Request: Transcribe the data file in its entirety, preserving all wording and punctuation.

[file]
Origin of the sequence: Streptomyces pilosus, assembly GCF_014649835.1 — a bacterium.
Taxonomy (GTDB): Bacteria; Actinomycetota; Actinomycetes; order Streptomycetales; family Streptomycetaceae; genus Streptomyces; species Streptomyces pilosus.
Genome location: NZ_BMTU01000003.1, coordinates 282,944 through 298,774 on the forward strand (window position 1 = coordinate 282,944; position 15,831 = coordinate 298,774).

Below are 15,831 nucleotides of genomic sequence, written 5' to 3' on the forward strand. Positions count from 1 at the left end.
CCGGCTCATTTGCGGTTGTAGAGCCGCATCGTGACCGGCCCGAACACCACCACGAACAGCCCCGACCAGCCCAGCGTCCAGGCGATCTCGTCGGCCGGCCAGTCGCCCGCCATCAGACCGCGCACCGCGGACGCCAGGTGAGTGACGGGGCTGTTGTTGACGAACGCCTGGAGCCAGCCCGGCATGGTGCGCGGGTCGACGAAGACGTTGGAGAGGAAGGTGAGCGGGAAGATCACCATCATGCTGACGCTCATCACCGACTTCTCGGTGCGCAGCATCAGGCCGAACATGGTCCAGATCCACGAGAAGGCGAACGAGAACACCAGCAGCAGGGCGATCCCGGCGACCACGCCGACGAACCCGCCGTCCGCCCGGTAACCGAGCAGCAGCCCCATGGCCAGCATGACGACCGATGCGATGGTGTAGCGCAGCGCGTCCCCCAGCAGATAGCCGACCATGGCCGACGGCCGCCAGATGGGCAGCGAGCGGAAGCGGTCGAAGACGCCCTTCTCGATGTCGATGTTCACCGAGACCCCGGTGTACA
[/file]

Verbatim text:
Origin of the sequence: Streptomyces pilosus, assembly GCF_014649835.1 — a bacterium.
Taxonomy (GTDB): Bacteria; Actinomycetota; Actinomycetes; order Streptomycetales; family Streptomycetaceae; genus Streptomyces; species Streptomyces pilosus.
Genome location: NZ_BMTU01000003.1, coordinates 282,944 through 298,774 on the forward strand (window position 1 = coordinate 282,944; position 15,831 = coordinate 298,774).

Below are 15,831 nucleotides of genomic sequence, written 5' to 3' on the forward strand. Positions count from 1 at the left end.
CCGGCTCATTTGCGGTTGTAGAGCCGCATCGTGACCGGCCCGAACACCACCACGAACAGCCCCGACCAGCCCAGCGTCCAGGCGATCTCGTCGGCCGGCCAGTCGCCCGCCATCAGACCGCGCACCGCGGACGCCAGGTGAGTGACGGGGCTGTTGTTGACGAACGCCTGGAGCCAGCCCGGCATGGTGCGCGGGTCGACGAAGACGTTGGAGAGGAAGGTGAGCGGGAAGATCACCATCATGCTGACGCTCATCACCGACTTCTCGGTGCGCAGCATCAGGCCGAACATGGTCCAGATCCACGAGAAGGCGAACGAGAACACCAGCAGCAGGGCGATCCCGGCGACCACGCCGACGAACCCGCCGTCCGCCCGGTAACCGAGCAGCAGCCCCATGGCCAGCATGACGACCGATGCGATGGTGTAGCGCAGCGCGTCCCCCAGCAGATAGCCGACCATGGCCGACGGCCGCCAGATGGGCAGCGAGCGGAAGCGGTCGAAGACGCCCTTCTCGATGTCGATGTTCACCGAGACCCCGGTGTACA